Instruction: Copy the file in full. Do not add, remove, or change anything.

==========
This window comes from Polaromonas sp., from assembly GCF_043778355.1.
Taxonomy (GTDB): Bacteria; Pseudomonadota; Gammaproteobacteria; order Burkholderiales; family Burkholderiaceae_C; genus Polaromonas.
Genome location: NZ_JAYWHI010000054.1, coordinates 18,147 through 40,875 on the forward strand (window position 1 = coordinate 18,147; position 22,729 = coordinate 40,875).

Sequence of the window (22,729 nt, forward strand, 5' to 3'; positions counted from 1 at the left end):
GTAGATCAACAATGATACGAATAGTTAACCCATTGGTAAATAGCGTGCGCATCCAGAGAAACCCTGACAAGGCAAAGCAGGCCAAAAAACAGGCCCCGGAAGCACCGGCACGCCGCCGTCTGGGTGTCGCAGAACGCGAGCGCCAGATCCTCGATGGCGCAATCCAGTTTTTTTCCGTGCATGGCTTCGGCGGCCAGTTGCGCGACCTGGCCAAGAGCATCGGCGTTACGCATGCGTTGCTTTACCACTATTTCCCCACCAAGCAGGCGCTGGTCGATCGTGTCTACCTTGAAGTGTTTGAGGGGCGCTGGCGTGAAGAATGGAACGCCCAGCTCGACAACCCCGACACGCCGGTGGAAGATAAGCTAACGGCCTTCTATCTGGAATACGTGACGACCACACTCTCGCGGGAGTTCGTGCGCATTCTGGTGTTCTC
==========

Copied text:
This window comes from Polaromonas sp., from assembly GCF_043778355.1.
Taxonomy (GTDB): Bacteria; Pseudomonadota; Gammaproteobacteria; order Burkholderiales; family Burkholderiaceae_C; genus Polaromonas.
Genome location: NZ_JAYWHI010000054.1, coordinates 18,147 through 40,875 on the forward strand (window position 1 = coordinate 18,147; position 22,729 = coordinate 40,875).

Sequence of the window (22,729 nt, forward strand, 5' to 3'; positions counted from 1 at the left end):
GTAGATCAACAATGATACGAATAGTTAACCCATTGGTAAATAGCGTGCGCATCCAGAGAAACCCTGACAAGGCAAAGCAGGCCAAAAAACAGGCCCCGGAAGCACCGGCACGCCGCCGTCTGGGTGTCGCAGAACGCGAGCGCCAGATCCTCGATGGCGCAATCCAGTTTTTTTCCGTGCATGGCTTCGGCGGCCAGTTGCGCGACCTGGCCAAGAGCATCGGCGTTACGCATGCGTTGCTTTACCACTATTTCCCCACCAAGCAGGCGCTGGTCGATCGTGTCTACCTTGAAGTGTTTGAGGGGCGCTGGCGTGAAGAATGGAACGCCCAGCTCGACAACCCCGACACGCCGGTGGAAGATAAGCTAACGGCCTTCTATCTGGAATACGTGACGACCACACTCTCGCGGGAGTTCGTGCGCATTCTGGTGTTCTC